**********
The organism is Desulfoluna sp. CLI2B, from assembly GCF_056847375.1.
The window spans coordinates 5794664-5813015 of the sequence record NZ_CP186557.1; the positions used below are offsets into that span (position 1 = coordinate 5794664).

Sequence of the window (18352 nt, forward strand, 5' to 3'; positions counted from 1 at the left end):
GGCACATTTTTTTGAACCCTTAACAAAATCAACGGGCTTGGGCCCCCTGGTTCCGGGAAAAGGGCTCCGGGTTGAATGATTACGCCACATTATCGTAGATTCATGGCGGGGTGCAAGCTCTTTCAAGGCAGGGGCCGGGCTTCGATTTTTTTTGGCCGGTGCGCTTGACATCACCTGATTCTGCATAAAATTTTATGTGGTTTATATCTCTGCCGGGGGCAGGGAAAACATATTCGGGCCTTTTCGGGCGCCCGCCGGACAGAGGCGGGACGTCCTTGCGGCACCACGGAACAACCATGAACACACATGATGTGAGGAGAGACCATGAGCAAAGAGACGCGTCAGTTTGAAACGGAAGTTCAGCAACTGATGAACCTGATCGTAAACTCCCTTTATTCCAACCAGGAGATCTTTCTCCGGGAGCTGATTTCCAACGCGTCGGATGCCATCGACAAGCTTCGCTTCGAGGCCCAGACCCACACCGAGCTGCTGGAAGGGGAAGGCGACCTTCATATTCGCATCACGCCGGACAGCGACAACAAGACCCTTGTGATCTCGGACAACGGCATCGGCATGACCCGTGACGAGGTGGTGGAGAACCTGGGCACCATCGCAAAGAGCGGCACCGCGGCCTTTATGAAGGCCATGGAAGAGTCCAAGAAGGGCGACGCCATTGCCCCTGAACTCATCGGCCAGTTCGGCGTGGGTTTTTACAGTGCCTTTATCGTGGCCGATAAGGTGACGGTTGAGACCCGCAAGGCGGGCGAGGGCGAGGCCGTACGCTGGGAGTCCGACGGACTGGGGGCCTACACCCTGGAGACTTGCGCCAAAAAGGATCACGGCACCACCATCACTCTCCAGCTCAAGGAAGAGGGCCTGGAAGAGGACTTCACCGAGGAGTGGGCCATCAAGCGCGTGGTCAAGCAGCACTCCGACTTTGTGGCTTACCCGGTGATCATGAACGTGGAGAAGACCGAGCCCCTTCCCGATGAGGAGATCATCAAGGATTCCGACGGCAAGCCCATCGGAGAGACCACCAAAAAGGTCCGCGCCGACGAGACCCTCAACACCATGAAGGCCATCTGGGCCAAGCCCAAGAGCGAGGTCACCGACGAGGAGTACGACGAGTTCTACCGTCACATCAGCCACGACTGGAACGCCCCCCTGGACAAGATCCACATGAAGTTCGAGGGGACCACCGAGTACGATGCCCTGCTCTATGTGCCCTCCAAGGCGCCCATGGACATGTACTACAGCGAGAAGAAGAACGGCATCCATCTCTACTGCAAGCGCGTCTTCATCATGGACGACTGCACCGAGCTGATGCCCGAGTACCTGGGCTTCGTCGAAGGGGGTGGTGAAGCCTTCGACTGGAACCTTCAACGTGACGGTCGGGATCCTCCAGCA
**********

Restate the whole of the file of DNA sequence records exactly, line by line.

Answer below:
The organism is Desulfoluna sp. CLI2B, from assembly GCF_056847375.1.
The window spans coordinates 5794664-5813015 of the sequence record NZ_CP186557.1; the positions used below are offsets into that span (position 1 = coordinate 5794664).

Sequence of the window (18352 nt, forward strand, 5' to 3'; positions counted from 1 at the left end):
GGCACATTTTTTTGAACCCTTAACAAAATCAACGGGCTTGGGCCCCCTGGTTCCGGGAAAAGGGCTCCGGGTTGAATGATTACGCCACATTATCGTAGATTCATGGCGGGGTGCAAGCTCTTTCAAGGCAGGGGCCGGGCTTCGATTTTTTTTGGCCGGTGCGCTTGACATCACCTGATTCTGCATAAAATTTTATGTGGTTTATATCTCTGCCGGGGGCAGGGAAAACATATTCGGGCCTTTTCGGGCGCCCGCCGGACAGAGGCGGGACGTCCTTGCGGCACCACGGAACAACCATGAACACACATGATGTGAGGAGAGACCATGAGCAAAGAGACGCGTCAGTTTGAAACGGAAGTTCAGCAACTGATGAACCTGATCGTAAACTCCCTTTATTCCAACCAGGAGATCTTTCTCCGGGAGCTGATTTCCAACGCGTCGGATGCCATCGACAAGCTTCGCTTCGAGGCCCAGACCCACACCGAGCTGCTGGAAGGGGAAGGCGACCTTCATATTCGCATCACGCCGGACAGCGACAACAAGACCCTTGTGATCTCGGACAACGGCATCGGCATGACCCGTGACGAGGTGGTGGAGAACCTGGGCACCATCGCAAAGAGCGGCACCGCGGCCTTTATGAAGGCCATGGAAGAGTCCAAGAAGGGCGACGCCATTGCCCCTGAACTCATCGGCCAGTTCGGCGTGGGTTTTTACAGTGCCTTTATCGTGGCCGATAAGGTGACGGTTGAGACCCGCAAGGCGGGCGAGGGCGAGGCCGTACGCTGGGAGTCCGACGGACTGGGGGCCTACACCCTGGAGACTTGCGCCAAAAAGGATCACGGCACCACCATCACTCTCCAGCTCAAGGAAGAGGGCCTGGAAGAGGACTTCACCGAGGAGTGGGCCATCAAGCGCGTGGTCAAGCAGCACTCCGACTTTGTGGCTTACCCGGTGATCATGAACGTGGAGAAGACCGAGCCCCTTCCCGATGAGGAGATCATCAAGGATTCCGACGGCAAGCCCATCGGAGAGACCACCAAAAAGGTCCGCGCCGACGAGACCCTCAACACCATGAAGGCCATCTGGGCCAAGCCCAAGAGCGAGGTCACCGACGAGGAGTACGACGAGTTCTACCGTCACATCAGCCACGACTGGAACGCCCCCCTGGACAAGATCCACATGAAGTTCGAGGGGACCACCGAGTACGATGCCCTGCTCTATGTGCCCTCCAAGGCGCCCATGGACATGTACTACAGCGAGAAGAAGAACGGCATCCATCTCTACTGCAAGCGCGTCTTCATCATGGACGACTGCACCGAGCTGATGCCCGAGTACCTGGGCTTCGTCGAAGGGGGTGGTGAAGCCTTCGACTGGAACCTTCAACGTGACGGTCGGGATCCTCCAGCA